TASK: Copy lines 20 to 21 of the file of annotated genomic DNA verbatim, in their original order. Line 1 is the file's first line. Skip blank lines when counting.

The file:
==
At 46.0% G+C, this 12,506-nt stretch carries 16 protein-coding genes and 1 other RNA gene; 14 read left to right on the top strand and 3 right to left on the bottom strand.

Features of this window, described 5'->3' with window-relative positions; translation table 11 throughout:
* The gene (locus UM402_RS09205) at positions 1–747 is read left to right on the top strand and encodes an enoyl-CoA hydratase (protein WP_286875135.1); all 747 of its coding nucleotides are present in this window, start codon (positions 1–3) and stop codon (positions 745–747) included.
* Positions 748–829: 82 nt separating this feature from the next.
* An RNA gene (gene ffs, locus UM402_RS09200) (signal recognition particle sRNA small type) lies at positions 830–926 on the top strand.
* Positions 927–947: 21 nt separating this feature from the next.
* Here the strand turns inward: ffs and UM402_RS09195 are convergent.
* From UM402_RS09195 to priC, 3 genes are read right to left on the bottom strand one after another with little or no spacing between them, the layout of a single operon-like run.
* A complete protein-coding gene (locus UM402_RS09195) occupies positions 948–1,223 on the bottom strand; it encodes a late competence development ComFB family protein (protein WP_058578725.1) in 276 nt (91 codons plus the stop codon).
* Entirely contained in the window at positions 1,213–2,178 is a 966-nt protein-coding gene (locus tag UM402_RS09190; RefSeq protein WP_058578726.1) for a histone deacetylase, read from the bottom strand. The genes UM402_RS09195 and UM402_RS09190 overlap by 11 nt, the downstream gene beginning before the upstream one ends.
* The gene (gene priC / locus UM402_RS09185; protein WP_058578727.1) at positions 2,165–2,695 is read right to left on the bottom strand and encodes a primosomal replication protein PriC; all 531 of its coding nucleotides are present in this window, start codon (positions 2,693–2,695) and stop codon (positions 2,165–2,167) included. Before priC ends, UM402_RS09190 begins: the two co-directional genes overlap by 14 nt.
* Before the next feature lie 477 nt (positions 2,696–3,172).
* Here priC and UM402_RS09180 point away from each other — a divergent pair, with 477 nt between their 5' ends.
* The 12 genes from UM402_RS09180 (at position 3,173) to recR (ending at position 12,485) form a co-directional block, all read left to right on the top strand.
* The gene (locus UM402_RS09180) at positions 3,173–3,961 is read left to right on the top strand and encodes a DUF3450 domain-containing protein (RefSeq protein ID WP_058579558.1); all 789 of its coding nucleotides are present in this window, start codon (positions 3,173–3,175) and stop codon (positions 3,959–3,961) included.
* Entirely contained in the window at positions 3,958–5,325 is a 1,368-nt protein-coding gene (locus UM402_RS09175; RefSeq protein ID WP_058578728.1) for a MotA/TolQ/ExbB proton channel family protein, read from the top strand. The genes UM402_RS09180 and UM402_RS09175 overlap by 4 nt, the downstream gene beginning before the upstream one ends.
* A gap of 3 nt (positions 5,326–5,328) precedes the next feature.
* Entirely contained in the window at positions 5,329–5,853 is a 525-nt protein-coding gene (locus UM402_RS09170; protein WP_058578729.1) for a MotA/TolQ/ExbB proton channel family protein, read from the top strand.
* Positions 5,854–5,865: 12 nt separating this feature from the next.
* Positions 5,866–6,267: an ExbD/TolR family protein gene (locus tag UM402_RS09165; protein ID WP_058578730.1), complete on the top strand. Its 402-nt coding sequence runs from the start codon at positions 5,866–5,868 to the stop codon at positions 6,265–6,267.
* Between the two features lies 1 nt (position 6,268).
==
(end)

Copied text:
* Positions 5,866–6,267: an ExbD/TolR family protein gene (locus tag UM402_RS09165; protein ID WP_058578730.1), complete on the top strand. Its 402-nt coding sequence runs from the start codon at positions 5,866–5,868 to the stop codon at positions 6,265–6,267.
* Between the two features lies 1 nt (position 6,268).